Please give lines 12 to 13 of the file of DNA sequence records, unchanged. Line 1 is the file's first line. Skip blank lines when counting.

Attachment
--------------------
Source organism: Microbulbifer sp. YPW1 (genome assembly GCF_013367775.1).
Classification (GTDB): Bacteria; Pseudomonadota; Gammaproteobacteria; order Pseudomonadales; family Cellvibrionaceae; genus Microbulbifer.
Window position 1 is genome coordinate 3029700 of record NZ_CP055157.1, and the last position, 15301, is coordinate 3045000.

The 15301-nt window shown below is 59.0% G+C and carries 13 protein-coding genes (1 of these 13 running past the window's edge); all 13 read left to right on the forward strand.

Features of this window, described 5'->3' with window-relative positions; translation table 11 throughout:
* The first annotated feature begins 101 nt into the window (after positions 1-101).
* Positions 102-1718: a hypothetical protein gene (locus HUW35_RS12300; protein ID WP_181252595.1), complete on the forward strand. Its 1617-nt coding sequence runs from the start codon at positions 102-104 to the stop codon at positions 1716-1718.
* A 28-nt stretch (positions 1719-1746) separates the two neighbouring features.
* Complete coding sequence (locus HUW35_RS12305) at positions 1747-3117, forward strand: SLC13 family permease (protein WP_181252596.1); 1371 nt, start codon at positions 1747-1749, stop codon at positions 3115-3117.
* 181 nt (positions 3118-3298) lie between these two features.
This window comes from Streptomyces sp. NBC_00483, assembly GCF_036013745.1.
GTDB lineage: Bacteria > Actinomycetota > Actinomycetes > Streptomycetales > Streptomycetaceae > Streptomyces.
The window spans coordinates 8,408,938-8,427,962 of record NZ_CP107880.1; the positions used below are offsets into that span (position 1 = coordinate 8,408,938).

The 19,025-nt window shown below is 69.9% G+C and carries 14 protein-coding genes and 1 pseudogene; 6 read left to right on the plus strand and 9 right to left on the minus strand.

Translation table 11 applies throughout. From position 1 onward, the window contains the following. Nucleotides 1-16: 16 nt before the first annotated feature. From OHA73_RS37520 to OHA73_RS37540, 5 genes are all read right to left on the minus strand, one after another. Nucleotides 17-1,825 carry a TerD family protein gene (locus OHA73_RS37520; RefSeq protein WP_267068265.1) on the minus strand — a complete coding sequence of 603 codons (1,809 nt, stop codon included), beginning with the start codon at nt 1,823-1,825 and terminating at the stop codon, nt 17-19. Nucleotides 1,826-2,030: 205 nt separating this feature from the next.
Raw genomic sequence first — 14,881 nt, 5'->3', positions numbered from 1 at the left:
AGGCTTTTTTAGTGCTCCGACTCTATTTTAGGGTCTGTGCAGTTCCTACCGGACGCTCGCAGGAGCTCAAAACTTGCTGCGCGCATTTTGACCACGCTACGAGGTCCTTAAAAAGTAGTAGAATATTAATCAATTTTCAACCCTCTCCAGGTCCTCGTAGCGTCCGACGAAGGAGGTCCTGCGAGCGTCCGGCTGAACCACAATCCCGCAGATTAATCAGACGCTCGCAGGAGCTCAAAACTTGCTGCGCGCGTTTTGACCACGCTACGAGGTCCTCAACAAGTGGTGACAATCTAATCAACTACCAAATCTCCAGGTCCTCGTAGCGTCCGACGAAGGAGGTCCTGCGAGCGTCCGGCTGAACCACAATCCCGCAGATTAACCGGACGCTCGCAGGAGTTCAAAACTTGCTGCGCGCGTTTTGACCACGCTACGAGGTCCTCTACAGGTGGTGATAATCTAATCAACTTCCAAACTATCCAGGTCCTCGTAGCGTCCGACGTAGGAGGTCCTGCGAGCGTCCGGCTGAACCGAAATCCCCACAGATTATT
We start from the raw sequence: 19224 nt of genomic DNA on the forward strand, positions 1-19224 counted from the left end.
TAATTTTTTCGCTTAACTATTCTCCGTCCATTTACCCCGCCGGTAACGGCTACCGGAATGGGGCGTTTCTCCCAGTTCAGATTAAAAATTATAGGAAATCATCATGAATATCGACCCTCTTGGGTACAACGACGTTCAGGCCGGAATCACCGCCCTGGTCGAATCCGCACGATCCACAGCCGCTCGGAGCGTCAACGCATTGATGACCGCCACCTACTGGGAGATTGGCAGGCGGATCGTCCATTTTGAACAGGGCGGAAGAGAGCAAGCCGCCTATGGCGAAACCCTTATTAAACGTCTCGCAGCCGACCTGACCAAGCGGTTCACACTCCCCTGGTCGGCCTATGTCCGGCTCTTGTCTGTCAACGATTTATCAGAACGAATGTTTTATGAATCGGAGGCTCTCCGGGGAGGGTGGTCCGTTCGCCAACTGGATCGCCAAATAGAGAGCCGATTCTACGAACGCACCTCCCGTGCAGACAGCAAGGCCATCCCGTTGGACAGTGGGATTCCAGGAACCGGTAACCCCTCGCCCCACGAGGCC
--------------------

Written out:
GTDB lineage: Bacteria > Actinomycetota > Actinomycetes > Streptomycetales > Streptomycetaceae > Streptomyces.
The window spans coordinates 8,408,938-8,427,962 of record NZ_CP107880.1; the positions used below are offsets into that span (position 1 = coordinate 8,408,938).